Most of all, the nomination of Rice continues to give the potentially embarrassing Benghazi story oxygen.
In a poll released earlier this month by Fox News, Americans were divided on the question of whether the Obama administration tried to cover up what happened in Libya, but a plurality disapproved of U.S. policy toward the country.
At the same time, a Pew poll released last week showed voters much more interested — and supportive of the president — in the fiscal-cliff negotiations than the events in Benghazi. A Rice nomination threatens to blunt the president's post-election polling momentum and shift focus to an issue the administration would like to avoid.
But the political risk in a Rice nomination, and the dangers in digging in, are not solely on the president's side.
For Republicans, publicly attacking an African-American woman with distinguished credentials just weeks after an election that saw Democrats dominate at the polls with both women and minorities risks further alienating growing segments of the electorate.
Already, some Democrats, including Rep. James Clyburn (S.C.), have suggested that Republicans employed veiled racial "code words" to attack Rice, an African-American woman.
“To call her incompetent — a Ph.D., Rhodes scholar being called incompetent by someone who can’t hold a candle to her intellectually, by someone who said — and Sen. McCain called her incompetent, as well — but he told us that Sarah Palin was a very competent person to be the vice president of the United States,” Clyburn said on CNN’s “Starting Point.”
“That ought to tell you a little bit about his judgment.”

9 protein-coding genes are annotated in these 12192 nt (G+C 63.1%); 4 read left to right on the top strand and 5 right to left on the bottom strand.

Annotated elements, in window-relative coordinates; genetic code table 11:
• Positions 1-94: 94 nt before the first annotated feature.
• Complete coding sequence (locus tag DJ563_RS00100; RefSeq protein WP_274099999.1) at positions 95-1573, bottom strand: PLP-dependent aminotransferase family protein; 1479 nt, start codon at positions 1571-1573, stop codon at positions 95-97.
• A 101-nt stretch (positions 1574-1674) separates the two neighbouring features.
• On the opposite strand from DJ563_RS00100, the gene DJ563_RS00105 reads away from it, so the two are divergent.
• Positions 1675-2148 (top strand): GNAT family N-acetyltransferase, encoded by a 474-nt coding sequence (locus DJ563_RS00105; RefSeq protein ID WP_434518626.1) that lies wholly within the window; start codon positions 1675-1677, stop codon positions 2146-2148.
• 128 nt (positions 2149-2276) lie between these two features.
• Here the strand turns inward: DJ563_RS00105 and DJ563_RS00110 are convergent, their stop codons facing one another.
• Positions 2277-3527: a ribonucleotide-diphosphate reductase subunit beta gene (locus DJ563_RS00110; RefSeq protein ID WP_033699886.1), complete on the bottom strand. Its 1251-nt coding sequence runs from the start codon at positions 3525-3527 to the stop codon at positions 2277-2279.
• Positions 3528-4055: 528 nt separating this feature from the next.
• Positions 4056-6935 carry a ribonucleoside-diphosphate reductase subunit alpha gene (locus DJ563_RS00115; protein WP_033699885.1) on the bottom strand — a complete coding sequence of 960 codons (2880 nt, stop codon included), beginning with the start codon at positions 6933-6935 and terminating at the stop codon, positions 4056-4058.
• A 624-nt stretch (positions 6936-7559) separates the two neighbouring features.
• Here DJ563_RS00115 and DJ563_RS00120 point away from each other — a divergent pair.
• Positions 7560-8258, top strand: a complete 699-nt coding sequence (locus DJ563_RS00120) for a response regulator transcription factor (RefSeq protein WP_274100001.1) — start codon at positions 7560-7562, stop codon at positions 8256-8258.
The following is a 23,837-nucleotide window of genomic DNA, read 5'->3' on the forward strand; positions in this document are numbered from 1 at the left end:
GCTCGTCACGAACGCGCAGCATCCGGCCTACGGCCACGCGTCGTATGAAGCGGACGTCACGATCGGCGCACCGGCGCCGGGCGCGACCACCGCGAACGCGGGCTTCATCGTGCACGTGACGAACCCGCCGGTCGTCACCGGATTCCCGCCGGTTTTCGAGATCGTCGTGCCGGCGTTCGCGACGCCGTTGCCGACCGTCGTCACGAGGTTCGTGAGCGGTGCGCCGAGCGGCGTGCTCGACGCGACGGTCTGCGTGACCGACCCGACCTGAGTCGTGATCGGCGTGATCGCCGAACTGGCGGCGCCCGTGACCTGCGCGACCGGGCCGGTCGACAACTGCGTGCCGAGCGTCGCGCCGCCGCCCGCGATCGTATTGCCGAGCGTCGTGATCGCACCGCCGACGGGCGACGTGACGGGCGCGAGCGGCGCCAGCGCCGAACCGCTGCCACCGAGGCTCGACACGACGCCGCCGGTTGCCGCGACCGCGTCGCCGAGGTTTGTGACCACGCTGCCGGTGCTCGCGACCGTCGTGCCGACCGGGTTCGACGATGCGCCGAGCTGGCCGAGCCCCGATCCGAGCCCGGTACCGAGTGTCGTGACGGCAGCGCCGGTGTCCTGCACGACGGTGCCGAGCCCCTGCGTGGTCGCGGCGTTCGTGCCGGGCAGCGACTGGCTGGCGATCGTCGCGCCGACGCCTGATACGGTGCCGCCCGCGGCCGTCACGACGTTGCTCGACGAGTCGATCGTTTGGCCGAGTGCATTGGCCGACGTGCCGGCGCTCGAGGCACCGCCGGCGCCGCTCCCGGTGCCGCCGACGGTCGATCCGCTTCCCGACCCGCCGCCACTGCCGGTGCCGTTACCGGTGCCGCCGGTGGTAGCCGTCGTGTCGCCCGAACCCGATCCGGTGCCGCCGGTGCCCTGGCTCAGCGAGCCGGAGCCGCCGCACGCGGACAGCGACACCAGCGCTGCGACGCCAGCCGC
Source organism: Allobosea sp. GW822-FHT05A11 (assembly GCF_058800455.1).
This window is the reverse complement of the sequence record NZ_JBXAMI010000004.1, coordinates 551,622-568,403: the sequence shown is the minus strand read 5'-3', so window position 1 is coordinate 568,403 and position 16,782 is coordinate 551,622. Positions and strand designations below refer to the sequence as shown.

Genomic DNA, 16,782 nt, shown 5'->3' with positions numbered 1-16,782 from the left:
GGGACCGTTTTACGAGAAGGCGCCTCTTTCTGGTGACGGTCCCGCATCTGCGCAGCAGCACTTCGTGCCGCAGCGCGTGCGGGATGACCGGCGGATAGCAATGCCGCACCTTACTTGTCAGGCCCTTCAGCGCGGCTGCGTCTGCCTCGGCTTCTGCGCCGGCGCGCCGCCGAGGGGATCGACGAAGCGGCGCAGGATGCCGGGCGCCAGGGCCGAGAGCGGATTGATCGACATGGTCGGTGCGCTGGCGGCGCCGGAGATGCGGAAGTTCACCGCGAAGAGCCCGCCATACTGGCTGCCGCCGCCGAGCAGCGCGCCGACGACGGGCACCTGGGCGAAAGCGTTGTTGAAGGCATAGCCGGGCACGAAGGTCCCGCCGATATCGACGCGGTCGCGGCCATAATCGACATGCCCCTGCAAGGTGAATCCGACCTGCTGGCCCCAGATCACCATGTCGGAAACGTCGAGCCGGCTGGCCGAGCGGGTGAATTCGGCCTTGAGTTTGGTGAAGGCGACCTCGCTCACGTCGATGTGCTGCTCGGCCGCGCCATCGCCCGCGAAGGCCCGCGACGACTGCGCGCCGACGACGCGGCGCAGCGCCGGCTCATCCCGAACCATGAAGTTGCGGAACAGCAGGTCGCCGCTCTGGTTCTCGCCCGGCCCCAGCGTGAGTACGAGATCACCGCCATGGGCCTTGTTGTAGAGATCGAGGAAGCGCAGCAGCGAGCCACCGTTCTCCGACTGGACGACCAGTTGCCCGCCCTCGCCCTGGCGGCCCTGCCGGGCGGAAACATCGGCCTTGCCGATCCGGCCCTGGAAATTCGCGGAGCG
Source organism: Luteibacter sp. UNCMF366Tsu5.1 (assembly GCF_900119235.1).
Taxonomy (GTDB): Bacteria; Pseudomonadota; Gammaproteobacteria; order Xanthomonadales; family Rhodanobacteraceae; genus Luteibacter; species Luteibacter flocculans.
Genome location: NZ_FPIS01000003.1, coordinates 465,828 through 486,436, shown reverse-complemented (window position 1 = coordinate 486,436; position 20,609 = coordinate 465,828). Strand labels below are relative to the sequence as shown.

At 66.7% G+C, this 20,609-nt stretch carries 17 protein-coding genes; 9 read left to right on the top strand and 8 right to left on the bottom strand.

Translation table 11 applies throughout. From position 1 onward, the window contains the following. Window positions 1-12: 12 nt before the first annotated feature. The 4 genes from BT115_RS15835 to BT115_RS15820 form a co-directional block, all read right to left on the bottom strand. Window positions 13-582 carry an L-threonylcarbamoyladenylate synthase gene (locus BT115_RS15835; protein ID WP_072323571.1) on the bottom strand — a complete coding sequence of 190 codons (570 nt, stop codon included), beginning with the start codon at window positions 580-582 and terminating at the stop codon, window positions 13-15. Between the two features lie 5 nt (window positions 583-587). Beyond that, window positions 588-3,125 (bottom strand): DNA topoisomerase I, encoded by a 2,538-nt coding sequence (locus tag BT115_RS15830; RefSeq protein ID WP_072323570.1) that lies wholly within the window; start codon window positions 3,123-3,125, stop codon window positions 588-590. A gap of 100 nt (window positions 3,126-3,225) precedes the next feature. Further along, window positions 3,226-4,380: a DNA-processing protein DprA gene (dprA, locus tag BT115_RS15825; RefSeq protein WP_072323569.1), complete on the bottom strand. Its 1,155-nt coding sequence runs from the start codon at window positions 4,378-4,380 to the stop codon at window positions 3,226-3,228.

On Sunday, McCain said such an attack "goes with the territory."
"You can't, you know, dignify comments like that," McCain said. "I notice in this town if they can't win the argument on the merits, then they resort to those kinds of personal attacks."
But McCain also signaled a more conciliatory approach, saying that he thought Rice deserved "the benefit of explaining their position, and the actions they took” and suggested he would be open to reconsidering his threat to block her nomination, a possible sign Republicans were recognizing the danger in so aggressively targeting Rice.
"I think she deserves the ability and the opportunity to explain herself and her position," McCain said. "Just as she said. But she's not the problem. The problem is the president of the United States."
And while the conventional wisdom is that the Benghazi attack is a problem for the Obama administration, the second presidential debate, during which Mitt Romney failed to effectively hit the president’s handling of the response, underscored the high degree of difficulty in attacking a sitting president on national defense.
That polls continue to show a split electorate and low salience on the issue despite the frequency with which Republicans have hammered the president demonstrates that the American public might not be convinced that the White House erred.
The attacks also give the president an opportunity, as he did in the debates, to attempt to burnish his credentials as commander in chief by accusing Republicans of politicizing a tragedy.
Still, the potential rewards for both sides seem marginal relative to the risks involved. But with lawmakers pressing for more answers on Benghazi and Obama standing by his ambassador, both sides seem willing to continue the fight over Rice’s political future.